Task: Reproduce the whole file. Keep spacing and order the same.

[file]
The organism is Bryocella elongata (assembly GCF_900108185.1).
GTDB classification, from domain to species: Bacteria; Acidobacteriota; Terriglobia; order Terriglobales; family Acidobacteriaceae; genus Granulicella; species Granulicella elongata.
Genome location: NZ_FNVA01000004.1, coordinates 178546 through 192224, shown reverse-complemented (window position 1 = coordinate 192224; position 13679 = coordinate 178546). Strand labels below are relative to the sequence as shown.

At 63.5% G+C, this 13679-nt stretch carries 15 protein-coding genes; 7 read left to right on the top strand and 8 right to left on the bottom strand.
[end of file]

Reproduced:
The organism is Bryocella elongata (assembly GCF_900108185.1).
GTDB classification, from domain to species: Bacteria; Acidobacteriota; Terriglobia; order Terriglobales; family Acidobacteriaceae; genus Granulicella; species Granulicella elongata.
Genome location: NZ_FNVA01000004.1, coordinates 178546 through 192224, shown reverse-complemented (window position 1 = coordinate 192224; position 13679 = coordinate 178546). Strand labels below are relative to the sequence as shown.

At 63.5% G+C, this 13679-nt stretch carries 15 protein-coding genes; 7 read left to right on the top strand and 8 right to left on the bottom strand.